New study shows having a shower or bath ninety minutes prior to bedtime cures insomnia and improves quality of sleep
Having a shower or a bath ninety minutes before sleeping, in water that is between 40 to 42.7 degrees Celsius will not only help one to get to sleep but will also ensure that the quality of sleep is optimal, according to results of a study done by biomedical engineers at the University of Texas at Austin.
By utilizing a process of Systematic review protocols, a method used to search for and analyze relevant data, the researchers analyzed more than 5,322 past studies covering a range of topics with regards to water-based passive body heating and ways to improve sleep quality. The team was able extract pertinent information from studies meeting predefined inclusion and exclusion criteria to explore the effects of water-based passive body heating on a number of sleep-related conditions: sleep onset latency:the length of time it takes to accomplish the transition from full wakefulness to sleep; total sleep time; sleep efficiency:the amount of time spent asleep relative to the total amount of time spent in bed intended for sleep; and subjective sleep quality.
Shahab Haghayegh, a PhD candidate and lead author commented in a phone interview with Thailand Medical News "When we looked through all past studies, we noticed interesting disparities in terms of the approaches and findings. The only way to make an accurate determination of whether sleep can in fact be improved was to combine all the past data and look at it through a new perspective."
Meta-analysis tools revealed that an optimum temperature of between 40 and 42.7 degrees Celsius improved overall sleep quality. When scheduled approximately 90 minutes before bedtime, it can also increase the speed of falling asleep by an average of 10 minutes.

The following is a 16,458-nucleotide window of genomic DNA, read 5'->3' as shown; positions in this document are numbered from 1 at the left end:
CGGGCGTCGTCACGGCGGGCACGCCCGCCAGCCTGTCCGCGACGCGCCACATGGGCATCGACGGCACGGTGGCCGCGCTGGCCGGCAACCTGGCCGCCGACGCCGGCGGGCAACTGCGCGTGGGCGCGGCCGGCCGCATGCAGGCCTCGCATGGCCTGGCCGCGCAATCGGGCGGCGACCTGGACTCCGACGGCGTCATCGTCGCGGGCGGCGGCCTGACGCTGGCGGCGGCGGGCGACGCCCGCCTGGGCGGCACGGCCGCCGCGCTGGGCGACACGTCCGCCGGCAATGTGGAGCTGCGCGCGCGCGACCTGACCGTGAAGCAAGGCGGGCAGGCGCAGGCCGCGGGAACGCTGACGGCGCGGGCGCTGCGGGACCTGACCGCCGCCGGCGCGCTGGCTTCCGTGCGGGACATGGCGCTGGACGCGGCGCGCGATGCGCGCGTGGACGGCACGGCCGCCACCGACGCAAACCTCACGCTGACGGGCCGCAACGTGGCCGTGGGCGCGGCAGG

Much of the medical data to support links between water-based body heating and improved sleep is already proven and documented. For instance, it is understood that both sleep and our body's core temperature are regulated by a circadian clock located within the brain's hypothalamus region and that it drives the 24-hour patterns of many biological actions, including sleep and wakefulness. Body temperature, which is involved in the regulation of the sleep/wake cycle, exhibits a circadian cycle, being 0.5-1.5 degrees Celsius higher in the late afternoon/early evening than during sleep, when it is the lowest. The average person's circadian cycle is characterized by a reduction in core body temperature of about 0.25 to 0.5 degrees Celsius around an hour before normal sleep time, plunging to its lowest level around the middle and later span of nighttime sleep. It begins to rise again, acting as a kind of a biological alarm clock wake-up signal. The temperature cycle leads the sleep cycle and is a critical factor in obtaining rapid sleep onset and high efficiency sleep.
The team discovered the optimal timing of bathing for cooling down of core body temperature in order to improve sleep quality is about 90 minutes before going to bed. Warm baths and showers stimulate the body's thermoregulatory system, creating a marked increase in the circulation of blood from the internal core of the body to the peripheral sites of the hands and feet, resulting in removal of body heat and decline in body temperature. Therefore, if baths are taken at the right biological time,90 minutes before bedtime, they will help the natural circadian process. It will result in a higher percentage of falling asleep and also receiving optimal sleep quality.
The team is planning to design a commercially viable bed system with UT-patented Selective Thermal Stimulation technology, such that it allows thermoregulatory function to be manipulated on demand and dual temperature zone temperature control that can be tailored to maintain an individual's optimum temperatures throughout the night.
Reference: Shahab Haghayegh et al. Before-bedtime passive body heating by warm shower or bath to improve sleep: A systematic review and meta-analysis, Sleep Medicine Reviews (2019). DOI: 10.1016/j.smrv.2019.04.008